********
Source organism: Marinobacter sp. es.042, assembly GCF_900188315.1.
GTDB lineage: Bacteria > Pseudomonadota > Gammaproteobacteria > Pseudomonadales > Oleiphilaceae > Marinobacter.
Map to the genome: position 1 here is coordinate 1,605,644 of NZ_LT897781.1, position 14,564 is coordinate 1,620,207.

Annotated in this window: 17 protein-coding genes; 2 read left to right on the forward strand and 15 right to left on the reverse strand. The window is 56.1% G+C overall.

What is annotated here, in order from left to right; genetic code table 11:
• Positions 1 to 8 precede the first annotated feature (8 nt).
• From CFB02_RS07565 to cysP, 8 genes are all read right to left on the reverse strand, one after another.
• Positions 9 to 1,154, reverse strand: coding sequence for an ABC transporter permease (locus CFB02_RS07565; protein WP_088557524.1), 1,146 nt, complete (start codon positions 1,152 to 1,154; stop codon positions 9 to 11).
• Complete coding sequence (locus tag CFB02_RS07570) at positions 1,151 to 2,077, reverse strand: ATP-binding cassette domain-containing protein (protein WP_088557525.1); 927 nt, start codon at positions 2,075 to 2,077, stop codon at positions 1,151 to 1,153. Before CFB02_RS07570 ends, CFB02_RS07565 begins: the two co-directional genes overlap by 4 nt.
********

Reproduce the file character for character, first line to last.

Source organism: Marinobacter sp. es.042, assembly GCF_900188315.1.
GTDB lineage: Bacteria > Pseudomonadota > Gammaproteobacteria > Pseudomonadales > Oleiphilaceae > Marinobacter.
Map to the genome: position 1 here is coordinate 1,605,644 of NZ_LT897781.1, position 14,564 is coordinate 1,620,207.

Annotated in this window: 17 protein-coding genes; 2 read left to right on the forward strand and 15 right to left on the reverse strand. The window is 56.1% G+C overall.

What is annotated here, in order from left to right; genetic code table 11:
• Positions 1 to 8 precede the first annotated feature (8 nt).
• From CFB02_RS07565 to cysP, 8 genes are all read right to left on the reverse strand, one after another.
• Positions 9 to 1,154, reverse strand: coding sequence for an ABC transporter permease (locus CFB02_RS07565; protein WP_088557524.1), 1,146 nt, complete (start codon positions 1,152 to 1,154; stop codon positions 9 to 11).
• Complete coding sequence (locus tag CFB02_RS07570) at positions 1,151 to 2,077, reverse strand: ATP-binding cassette domain-containing protein (protein WP_088557525.1); 927 nt, start codon at positions 2,075 to 2,077, stop codon at positions 1,151 to 1,153. Before CFB02_RS07570 ends, CFB02_RS07565 begins: the two co-directional genes overlap by 4 nt.